Male dragonflies defend territories while awaiting the females or actively search for them. When the male finds a female, he grasps the female with the clasp-like holders at the end of his abdomen. Mating occurs in the unique “wheel” position. The females can use ovipositors to insert their eggs into plant stems or just scatter them over the water, sometimes ovipositing while in tandem flight with the male. The larvae that hatch develop without need of parenting.
Unfortunately, you couldn't find a handy guidebook for identifying dragonflies until quite recently. The Audubon Society’s Insects and Spiders field guide could be helpful, but this and other older insect guides cover only a few of the desert species of dragonflies. But, now there is Kathy Biggs’ new guide, Common Dragonflies of the Southwest, A Beginner's Pocket Guide.
It does include the damselflies and almost all of the desert specie of dragonflies. Many of the pictures it includes are by SW desert inhabitants themselves like Doug Aguillard, Bob Behrstock, Doug Danforth, Rosser Garrison, Dustin Huntington, Greg Lasley, Peter Moulton, Bob Parks, and Steve Potter. It uses the new common names that were adopted by the DSA (Dragonfly Society of the Americas) in the fall of 1996 and Common Dragonflies of the Southwest, A Beginner's Pocket Guide is of a size where it can be taken into the field with you.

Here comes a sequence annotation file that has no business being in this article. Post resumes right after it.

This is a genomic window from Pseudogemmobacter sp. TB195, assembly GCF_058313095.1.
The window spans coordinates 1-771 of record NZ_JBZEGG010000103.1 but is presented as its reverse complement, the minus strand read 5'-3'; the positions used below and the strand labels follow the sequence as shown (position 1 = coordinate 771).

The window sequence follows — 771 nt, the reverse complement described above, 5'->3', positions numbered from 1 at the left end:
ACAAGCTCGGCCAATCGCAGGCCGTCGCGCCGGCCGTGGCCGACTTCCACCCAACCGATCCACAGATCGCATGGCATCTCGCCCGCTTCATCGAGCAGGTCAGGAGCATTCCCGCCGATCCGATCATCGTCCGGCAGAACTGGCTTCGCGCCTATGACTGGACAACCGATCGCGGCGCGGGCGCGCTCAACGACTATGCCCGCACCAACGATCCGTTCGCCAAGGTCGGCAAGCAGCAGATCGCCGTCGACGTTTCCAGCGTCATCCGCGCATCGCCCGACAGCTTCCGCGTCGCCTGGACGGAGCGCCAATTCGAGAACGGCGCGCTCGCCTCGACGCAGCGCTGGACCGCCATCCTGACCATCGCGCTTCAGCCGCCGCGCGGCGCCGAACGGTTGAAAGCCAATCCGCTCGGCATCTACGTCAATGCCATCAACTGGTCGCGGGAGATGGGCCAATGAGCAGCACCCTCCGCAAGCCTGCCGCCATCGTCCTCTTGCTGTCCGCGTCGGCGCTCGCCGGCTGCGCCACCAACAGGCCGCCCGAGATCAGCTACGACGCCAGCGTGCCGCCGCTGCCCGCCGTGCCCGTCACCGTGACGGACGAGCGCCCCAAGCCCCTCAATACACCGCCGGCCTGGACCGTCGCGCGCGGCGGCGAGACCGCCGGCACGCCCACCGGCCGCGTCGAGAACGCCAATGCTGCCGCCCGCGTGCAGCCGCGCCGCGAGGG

Beware: all the nature guides written before 1996 use non-standardized common names. It is planned that everyone will now use these new standardized names and that the hobby/study of dragonflying will thereby avoid the confusing proliferation of common names that the butterflies and native plants have developed. both fun to look through and useful.
The Southwest deserts offer many great places to begin/continue the study of dragonflies, and some of the nation’s most beautiful species occur here, such as the Painted Damsel or the Filigree Skimmer. So, just find a spot near water on a calm, sunny day; any natural or artificial body of water will do. Desert parks would always be an excellent destination. The easiest species of dragonflies for beginners to observe and learn usually occur at still waters such as lakes and pond, as they tend to perch, while those along the rivers aren't always so obliging.